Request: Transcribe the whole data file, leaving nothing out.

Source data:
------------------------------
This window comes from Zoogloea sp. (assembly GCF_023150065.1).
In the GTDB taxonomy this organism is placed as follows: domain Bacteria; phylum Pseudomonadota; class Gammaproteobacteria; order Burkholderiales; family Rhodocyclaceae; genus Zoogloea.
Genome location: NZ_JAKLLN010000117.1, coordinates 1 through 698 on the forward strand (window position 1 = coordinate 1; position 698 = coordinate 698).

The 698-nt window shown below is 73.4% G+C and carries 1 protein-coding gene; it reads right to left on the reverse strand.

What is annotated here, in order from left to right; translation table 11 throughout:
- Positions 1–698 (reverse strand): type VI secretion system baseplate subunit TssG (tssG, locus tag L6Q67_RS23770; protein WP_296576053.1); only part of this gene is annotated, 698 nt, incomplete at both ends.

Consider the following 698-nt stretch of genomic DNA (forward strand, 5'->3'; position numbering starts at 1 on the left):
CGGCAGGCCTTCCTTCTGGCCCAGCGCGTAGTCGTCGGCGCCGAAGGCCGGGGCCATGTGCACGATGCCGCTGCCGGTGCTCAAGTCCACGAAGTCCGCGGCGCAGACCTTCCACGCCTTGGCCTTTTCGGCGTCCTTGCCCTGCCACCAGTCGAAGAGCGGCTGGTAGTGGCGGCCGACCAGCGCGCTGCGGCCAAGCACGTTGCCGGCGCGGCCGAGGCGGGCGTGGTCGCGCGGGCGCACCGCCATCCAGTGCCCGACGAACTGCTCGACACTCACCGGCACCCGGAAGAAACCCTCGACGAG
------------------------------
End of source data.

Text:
This window comes from Zoogloea sp. (assembly GCF_023150065.1).
In the GTDB taxonomy this organism is placed as follows: domain Bacteria; phylum Pseudomonadota; class Gammaproteobacteria; order Burkholderiales; family Rhodocyclaceae; genus Zoogloea.
Genome location: NZ_JAKLLN010000117.1, coordinates 1 through 698 on the forward strand (window position 1 = coordinate 1; position 698 = coordinate 698).

The 698-nt window shown below is 73.4% G+C and carries 1 protein-coding gene; it reads right to left on the reverse strand.

What is annotated here, in order from left to right; translation table 11 throughout:
- Positions 1–698 (reverse strand): type VI secretion system baseplate subunit TssG (tssG, locus tag L6Q67_RS23770; protein WP_296576053.1); only part of this gene is annotated, 698 nt, incomplete at both ends.

Consider the following 698-nt stretch of genomic DNA (forward strand, 5'->3'; position numbering starts at 1 on the left):
CGGCAGGCCTTCCTTCTGGCCCAGCGCGTAGTCGTCGGCGCCGAAGGCCGGGGCCATGTGCACGATGCCGCTGCCGGTGCTCAAGTCCACGAAGTCCGCGGCGCAGACCTTCCACGCCTTGGCCTTTTCGGCGTCCTTGCCCTGCCACCAGTCGAAGAGCGGCTGGTAGTGGCGGCCGACCAGCGCGCTGCGGCCAAGCACGTTGCCGGCGCGGCCGAGGCGGGCGTGGTCGCGCGGGCGCACCGCCATCCAGTGCCCGACGAACTGCTCGACACTCACCGGCACCCGGAAGAAACCCTCGACGAG